What we understand today as modern science began to emerge in the centuries that followed, thanks to the foundations laid by theological developments in the Catholic Church and in the emerging Protestant Reformation that began in the fifteenth century. Much of the emerging scientific inquiry and development (broadly conceived, and psychology more narrowly) was integrally intertwined with and fostered by Christian theological reflection, and many great scientists were devout Christians.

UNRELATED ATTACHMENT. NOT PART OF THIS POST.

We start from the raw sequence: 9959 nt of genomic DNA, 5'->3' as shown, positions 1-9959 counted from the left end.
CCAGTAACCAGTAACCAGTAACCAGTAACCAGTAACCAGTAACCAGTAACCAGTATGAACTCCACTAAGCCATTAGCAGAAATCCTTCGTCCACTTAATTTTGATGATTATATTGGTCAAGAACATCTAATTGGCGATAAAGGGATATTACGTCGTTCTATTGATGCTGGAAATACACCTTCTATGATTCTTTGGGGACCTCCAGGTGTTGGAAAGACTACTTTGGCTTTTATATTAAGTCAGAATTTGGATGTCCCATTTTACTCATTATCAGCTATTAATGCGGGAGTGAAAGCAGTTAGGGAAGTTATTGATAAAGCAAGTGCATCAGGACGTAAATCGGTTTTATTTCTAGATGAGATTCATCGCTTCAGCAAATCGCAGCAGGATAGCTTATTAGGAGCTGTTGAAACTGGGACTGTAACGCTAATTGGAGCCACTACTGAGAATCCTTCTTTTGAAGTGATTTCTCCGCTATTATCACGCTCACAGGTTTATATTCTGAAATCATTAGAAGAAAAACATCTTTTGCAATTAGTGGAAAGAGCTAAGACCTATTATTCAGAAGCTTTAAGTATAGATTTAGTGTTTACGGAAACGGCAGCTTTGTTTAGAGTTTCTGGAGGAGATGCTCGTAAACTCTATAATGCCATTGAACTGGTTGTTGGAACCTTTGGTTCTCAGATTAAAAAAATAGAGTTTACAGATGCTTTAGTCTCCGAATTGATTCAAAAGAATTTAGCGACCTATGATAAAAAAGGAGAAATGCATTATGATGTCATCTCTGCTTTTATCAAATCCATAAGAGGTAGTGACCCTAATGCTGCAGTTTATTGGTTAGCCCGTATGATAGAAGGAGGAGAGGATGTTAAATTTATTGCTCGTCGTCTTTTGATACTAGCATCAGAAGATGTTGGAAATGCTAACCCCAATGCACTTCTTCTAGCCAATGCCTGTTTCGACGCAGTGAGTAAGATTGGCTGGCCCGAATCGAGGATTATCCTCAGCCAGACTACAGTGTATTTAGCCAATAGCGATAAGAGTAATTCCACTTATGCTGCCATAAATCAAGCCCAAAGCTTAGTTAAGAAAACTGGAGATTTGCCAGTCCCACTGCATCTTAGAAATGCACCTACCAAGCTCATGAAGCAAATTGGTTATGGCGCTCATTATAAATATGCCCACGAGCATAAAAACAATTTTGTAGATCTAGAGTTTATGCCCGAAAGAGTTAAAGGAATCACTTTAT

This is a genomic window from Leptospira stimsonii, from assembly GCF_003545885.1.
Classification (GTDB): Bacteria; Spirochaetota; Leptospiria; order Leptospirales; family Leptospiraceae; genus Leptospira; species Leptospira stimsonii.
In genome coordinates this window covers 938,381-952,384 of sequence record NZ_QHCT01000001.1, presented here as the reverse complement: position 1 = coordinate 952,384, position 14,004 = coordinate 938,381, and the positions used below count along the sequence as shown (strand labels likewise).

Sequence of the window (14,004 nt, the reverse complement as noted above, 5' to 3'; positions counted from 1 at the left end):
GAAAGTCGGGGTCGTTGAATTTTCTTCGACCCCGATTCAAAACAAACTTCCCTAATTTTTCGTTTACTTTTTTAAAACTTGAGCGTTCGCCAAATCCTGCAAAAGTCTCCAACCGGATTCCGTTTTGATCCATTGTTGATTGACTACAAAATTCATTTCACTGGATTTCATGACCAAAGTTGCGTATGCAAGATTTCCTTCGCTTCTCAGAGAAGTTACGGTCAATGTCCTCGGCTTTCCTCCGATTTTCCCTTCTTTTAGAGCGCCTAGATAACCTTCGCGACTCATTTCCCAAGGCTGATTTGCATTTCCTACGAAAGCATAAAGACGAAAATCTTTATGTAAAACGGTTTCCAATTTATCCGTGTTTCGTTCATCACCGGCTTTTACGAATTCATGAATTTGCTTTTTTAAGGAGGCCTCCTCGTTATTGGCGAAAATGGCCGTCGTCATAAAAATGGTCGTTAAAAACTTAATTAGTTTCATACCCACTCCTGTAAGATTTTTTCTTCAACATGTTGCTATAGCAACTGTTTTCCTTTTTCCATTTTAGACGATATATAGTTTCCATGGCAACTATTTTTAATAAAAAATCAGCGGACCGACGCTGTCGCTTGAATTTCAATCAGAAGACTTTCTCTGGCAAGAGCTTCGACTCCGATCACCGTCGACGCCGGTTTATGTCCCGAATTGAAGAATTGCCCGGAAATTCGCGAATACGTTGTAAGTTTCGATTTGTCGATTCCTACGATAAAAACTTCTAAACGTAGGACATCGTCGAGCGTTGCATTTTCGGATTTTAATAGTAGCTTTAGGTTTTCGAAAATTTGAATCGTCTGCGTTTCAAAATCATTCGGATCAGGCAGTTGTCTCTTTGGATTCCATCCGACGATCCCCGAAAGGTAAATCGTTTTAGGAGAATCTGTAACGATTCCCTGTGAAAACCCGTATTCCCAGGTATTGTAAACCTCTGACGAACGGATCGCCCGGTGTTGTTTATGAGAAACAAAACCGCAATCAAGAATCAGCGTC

But, frankly, this was not the story I grew up hearing about the relationship between science and religion. In many places in Western culture today, religion and science are portrayed as antagonists. Many secular, anti-religious scholars have asserted that religion has always stood for dogmatic certainty, superstition, and authoritarian control, while science is on an open-minded, noble quest for truth, and thus that the two forces have been locked in conflict since the emergence of modern science. This "standard account" was systematized in the English-speaking world toward the end of the nineteenth century — at the high-water mark of the intellectual movement called the Enlightenment — by the work of two ardent proponents.